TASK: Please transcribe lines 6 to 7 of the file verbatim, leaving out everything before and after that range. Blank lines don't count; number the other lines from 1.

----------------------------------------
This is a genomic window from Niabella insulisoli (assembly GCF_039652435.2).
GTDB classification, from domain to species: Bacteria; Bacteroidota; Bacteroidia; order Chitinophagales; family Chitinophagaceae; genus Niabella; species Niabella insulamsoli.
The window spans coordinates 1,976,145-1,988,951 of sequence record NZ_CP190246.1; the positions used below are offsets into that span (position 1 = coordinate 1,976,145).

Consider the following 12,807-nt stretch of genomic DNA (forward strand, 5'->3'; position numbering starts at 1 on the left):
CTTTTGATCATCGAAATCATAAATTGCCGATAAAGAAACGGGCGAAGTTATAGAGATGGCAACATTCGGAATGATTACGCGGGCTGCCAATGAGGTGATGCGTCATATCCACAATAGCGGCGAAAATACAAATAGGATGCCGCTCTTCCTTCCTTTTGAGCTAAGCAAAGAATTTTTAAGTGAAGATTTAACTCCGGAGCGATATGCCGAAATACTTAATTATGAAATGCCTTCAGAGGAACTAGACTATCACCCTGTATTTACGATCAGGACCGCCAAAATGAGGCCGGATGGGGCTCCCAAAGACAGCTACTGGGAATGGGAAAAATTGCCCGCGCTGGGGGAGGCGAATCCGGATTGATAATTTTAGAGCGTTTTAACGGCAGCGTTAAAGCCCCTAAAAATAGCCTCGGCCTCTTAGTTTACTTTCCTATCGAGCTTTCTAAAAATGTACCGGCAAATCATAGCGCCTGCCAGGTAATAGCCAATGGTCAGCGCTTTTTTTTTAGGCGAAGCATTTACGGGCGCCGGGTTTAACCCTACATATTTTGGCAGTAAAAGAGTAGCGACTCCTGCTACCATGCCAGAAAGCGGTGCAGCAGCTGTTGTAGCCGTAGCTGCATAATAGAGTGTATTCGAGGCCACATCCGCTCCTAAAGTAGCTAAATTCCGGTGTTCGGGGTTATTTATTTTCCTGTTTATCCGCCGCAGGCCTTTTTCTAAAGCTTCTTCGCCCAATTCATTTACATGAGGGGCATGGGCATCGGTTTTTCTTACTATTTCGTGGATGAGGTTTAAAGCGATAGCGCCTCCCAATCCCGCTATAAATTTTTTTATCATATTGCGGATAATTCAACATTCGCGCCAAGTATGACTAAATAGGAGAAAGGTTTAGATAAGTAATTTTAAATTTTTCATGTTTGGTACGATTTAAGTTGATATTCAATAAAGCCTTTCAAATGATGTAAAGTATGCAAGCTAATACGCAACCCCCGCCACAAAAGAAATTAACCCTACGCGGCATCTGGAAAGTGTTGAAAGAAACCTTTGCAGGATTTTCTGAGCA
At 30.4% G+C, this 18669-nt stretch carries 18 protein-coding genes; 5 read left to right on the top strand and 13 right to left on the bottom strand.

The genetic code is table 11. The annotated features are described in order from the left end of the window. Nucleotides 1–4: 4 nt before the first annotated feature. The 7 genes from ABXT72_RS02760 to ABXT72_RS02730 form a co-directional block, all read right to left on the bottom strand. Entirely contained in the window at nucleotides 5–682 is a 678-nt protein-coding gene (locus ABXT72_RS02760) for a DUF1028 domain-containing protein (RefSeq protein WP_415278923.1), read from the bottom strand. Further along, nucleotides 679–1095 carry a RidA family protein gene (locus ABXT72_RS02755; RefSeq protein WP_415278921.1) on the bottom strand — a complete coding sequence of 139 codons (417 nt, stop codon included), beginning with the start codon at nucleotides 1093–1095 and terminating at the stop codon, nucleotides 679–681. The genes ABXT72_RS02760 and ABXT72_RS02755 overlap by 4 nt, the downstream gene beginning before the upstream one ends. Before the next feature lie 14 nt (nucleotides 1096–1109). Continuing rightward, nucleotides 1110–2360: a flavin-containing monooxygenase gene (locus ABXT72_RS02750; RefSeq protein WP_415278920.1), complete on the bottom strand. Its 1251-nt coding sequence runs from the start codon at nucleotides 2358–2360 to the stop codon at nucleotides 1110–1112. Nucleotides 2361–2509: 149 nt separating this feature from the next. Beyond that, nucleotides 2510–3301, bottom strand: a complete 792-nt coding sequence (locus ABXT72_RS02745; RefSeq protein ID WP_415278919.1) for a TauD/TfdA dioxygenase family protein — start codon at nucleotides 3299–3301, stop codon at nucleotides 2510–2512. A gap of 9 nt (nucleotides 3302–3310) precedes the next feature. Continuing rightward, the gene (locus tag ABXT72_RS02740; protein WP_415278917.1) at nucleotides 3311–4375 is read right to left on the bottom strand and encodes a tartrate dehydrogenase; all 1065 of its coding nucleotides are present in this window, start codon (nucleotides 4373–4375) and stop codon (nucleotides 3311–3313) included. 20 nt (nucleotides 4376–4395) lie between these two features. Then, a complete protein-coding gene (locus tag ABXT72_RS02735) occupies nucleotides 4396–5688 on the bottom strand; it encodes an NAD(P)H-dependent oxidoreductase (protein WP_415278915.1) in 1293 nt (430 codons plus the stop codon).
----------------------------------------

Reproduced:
At 30.4% G+C, this 18669-nt stretch carries 18 protein-coding genes; 5 read left to right on the top strand and 13 right to left on the bottom strand.

The genetic code is table 11. The annotated features are described in order from the left end of the window. Nucleotides 1–4: 4 nt before the first annotated feature. The 7 genes from ABXT72_RS02760 to ABXT72_RS02730 form a co-directional block, all read right to left on the bottom strand. Entirely contained in the window at nucleotides 5–682 is a 678-nt protein-coding gene (locus ABXT72_RS02760) for a DUF1028 domain-containing protein (RefSeq protein WP_415278923.1), read from the bottom strand. Further along, nucleotides 679–1095 carry a RidA family protein gene (locus ABXT72_RS02755; RefSeq protein WP_415278921.1) on the bottom strand — a complete coding sequence of 139 codons (417 nt, stop codon included), beginning with the start codon at nucleotides 1093–1095 and terminating at the stop codon, nucleotides 679–681. The genes ABXT72_RS02760 and ABXT72_RS02755 overlap by 4 nt, the downstream gene beginning before the upstream one ends. Before the next feature lie 14 nt (nucleotides 1096–1109). Continuing rightward, nucleotides 1110–2360: a flavin-containing monooxygenase gene (locus ABXT72_RS02750; RefSeq protein WP_415278920.1), complete on the bottom strand. Its 1251-nt coding sequence runs from the start codon at nucleotides 2358–2360 to the stop codon at nucleotides 1110–1112. Nucleotides 2361–2509: 149 nt separating this feature from the next. Beyond that, nucleotides 2510–3301, bottom strand: a complete 792-nt coding sequence (locus ABXT72_RS02745; RefSeq protein ID WP_415278919.1) for a TauD/TfdA dioxygenase family protein — start codon at nucleotides 3299–3301, stop codon at nucleotides 2510–2512. A gap of 9 nt (nucleotides 3302–3310) precedes the next feature. Continuing rightward, the gene (locus tag ABXT72_RS02740; protein WP_415278917.1) at nucleotides 3311–4375 is read right to left on the bottom strand and encodes a tartrate dehydrogenase; all 1065 of its coding nucleotides are present in this window, start codon (nucleotides 4373–4375) and stop codon (nucleotides 3311–3313) included. 20 nt (nucleotides 4376–4395) lie between these two features. Then, a complete protein-coding gene (locus tag ABXT72_RS02735) occupies nucleotides 4396–5688 on the bottom strand; it encodes an NAD(P)H-dependent oxidoreductase (protein WP_415278915.1) in 1293 nt (430 codons plus the stop codon).